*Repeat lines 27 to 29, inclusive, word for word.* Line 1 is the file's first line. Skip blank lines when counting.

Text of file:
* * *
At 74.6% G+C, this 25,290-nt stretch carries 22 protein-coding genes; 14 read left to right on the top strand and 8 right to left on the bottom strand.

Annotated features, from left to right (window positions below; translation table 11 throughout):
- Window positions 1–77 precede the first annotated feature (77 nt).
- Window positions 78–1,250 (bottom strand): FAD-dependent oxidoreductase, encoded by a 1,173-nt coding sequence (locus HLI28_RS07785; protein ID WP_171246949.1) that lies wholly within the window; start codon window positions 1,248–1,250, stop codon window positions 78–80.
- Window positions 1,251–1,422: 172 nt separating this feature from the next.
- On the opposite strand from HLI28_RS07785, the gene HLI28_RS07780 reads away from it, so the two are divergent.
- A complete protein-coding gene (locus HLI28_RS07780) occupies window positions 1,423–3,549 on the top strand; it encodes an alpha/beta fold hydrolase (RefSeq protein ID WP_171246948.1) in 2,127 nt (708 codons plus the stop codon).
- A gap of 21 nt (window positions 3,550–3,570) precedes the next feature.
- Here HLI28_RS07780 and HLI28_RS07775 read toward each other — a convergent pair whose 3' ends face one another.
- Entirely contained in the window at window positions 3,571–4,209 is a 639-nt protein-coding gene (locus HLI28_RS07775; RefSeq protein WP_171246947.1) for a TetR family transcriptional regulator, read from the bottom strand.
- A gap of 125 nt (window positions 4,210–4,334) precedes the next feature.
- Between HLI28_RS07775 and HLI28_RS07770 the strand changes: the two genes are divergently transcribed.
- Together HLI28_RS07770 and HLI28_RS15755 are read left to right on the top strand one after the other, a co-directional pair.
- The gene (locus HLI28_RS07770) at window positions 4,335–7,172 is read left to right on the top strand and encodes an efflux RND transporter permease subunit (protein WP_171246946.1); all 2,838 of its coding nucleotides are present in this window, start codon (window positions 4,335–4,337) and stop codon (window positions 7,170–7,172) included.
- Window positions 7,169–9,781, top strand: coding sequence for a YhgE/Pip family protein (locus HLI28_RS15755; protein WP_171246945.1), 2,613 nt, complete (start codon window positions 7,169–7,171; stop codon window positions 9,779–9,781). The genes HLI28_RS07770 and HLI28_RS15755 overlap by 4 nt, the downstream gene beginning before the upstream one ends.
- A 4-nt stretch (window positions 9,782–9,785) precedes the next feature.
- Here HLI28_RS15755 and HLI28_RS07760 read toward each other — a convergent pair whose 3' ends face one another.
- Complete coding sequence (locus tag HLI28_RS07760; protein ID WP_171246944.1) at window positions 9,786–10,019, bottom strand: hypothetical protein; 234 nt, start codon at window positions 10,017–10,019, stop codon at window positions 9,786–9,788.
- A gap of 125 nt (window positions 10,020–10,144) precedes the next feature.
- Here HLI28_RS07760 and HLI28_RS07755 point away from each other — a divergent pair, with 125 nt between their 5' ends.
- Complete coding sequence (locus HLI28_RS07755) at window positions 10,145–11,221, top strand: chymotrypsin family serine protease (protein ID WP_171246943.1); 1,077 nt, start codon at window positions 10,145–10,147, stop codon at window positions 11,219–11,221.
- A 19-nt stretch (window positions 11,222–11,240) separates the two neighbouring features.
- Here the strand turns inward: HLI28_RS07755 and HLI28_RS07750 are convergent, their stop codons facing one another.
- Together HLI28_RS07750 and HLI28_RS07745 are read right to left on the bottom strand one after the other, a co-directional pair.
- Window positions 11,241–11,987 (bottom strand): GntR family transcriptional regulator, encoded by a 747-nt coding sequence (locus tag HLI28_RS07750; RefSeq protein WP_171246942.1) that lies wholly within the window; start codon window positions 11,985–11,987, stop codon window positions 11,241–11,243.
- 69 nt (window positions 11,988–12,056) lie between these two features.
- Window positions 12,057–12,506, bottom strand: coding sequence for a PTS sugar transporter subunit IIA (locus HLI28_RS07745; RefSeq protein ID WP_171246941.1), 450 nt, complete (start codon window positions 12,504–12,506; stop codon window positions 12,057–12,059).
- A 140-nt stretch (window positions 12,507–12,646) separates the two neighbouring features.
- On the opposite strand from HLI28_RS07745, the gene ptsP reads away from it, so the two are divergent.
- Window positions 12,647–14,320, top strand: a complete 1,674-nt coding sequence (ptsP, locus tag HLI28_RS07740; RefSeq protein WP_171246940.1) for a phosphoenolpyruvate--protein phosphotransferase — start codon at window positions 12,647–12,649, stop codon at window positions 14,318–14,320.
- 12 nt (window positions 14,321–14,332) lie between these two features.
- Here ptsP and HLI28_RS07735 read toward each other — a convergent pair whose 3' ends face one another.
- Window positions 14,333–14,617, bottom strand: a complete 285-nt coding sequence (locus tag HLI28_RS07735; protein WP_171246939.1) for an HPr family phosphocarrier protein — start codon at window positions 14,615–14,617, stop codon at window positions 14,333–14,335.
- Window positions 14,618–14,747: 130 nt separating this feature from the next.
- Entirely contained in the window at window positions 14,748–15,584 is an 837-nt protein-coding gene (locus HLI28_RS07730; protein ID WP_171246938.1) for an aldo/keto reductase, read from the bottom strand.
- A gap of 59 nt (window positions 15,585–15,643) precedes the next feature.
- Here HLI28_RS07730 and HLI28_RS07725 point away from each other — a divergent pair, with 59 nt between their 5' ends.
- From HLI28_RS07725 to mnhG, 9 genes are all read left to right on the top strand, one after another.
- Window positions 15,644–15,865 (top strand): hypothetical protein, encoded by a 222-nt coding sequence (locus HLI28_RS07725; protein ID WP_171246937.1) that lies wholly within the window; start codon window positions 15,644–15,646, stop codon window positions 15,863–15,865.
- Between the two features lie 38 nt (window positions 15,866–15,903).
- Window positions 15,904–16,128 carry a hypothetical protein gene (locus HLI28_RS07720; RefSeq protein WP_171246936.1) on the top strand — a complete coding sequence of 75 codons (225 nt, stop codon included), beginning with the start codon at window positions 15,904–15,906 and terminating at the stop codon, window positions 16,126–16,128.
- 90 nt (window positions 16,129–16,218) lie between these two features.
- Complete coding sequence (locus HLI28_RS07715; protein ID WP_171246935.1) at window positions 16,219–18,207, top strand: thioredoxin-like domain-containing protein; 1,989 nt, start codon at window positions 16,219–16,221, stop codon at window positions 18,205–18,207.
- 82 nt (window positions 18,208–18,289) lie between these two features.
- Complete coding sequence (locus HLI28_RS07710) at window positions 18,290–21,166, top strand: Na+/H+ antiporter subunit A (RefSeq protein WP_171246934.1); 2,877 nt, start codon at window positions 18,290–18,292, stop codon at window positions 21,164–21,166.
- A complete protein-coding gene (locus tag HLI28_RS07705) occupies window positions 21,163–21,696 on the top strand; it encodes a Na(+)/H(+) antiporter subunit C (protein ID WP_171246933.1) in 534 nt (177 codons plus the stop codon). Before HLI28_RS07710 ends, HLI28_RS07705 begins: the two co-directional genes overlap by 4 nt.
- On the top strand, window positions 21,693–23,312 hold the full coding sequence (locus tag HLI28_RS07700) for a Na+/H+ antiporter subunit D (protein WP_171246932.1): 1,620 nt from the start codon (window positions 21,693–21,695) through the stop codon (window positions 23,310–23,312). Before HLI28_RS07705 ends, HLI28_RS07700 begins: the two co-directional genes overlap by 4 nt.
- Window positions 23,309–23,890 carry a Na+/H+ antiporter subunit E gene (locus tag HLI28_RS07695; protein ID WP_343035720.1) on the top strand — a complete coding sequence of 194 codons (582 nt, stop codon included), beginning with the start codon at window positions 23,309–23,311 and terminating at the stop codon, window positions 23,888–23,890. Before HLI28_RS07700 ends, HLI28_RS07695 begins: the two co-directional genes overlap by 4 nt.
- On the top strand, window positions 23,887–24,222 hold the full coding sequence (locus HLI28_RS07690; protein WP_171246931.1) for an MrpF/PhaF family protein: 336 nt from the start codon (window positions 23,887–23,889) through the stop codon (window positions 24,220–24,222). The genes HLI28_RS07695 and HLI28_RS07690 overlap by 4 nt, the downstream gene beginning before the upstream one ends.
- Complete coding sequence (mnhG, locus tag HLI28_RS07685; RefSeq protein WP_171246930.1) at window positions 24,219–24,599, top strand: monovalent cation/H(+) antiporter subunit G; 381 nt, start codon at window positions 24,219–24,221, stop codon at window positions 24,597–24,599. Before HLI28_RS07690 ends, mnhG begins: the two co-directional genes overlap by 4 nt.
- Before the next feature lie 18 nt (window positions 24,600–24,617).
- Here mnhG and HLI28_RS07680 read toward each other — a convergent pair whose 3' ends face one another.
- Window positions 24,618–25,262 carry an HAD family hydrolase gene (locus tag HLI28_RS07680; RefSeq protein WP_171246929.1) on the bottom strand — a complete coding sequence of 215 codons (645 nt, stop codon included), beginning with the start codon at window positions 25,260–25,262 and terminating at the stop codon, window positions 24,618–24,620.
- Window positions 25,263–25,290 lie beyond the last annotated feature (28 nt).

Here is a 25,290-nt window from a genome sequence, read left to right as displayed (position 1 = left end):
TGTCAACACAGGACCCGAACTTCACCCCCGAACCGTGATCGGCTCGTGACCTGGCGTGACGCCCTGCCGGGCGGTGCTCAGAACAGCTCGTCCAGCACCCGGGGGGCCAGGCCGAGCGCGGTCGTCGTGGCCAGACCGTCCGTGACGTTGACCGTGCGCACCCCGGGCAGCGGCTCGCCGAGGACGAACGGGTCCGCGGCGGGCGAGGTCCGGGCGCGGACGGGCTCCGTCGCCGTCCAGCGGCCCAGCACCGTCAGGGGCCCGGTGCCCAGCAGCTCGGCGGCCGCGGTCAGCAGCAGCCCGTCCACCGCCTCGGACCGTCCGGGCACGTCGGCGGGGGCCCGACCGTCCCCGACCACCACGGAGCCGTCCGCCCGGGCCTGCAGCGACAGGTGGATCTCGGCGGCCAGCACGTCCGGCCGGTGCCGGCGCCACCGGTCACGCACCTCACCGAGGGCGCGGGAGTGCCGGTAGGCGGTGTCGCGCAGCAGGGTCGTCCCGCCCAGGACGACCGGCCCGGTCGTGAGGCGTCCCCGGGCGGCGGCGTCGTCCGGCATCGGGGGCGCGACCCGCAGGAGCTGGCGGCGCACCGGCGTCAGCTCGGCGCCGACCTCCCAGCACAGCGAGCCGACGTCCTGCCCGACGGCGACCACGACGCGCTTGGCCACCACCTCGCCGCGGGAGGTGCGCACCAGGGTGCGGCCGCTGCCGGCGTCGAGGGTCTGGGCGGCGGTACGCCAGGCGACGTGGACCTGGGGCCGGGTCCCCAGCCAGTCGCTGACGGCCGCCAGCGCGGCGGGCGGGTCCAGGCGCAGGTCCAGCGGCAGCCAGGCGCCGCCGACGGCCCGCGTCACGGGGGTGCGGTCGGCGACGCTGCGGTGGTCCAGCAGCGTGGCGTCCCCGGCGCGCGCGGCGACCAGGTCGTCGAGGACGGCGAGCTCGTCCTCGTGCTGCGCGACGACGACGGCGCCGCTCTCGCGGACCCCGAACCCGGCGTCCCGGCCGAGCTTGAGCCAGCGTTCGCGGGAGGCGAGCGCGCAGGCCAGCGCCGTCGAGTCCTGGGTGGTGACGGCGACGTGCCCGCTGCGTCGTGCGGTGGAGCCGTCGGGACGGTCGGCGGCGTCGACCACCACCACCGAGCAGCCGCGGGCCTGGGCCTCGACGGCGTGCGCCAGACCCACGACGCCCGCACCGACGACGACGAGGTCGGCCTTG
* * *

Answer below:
- Window positions 12,057–12,506, bottom strand: coding sequence for a PTS sugar transporter subunit IIA (locus HLI28_RS07745; RefSeq protein ID WP_171246941.1), 450 nt, complete (start codon window positions 12,504–12,506; stop codon window positions 12,057–12,059).
- A 140-nt stretch (window positions 12,507–12,646) separates the two neighbouring features.
- On the opposite strand from HLI28_RS07745, the gene ptsP reads away from it, so the two are divergent.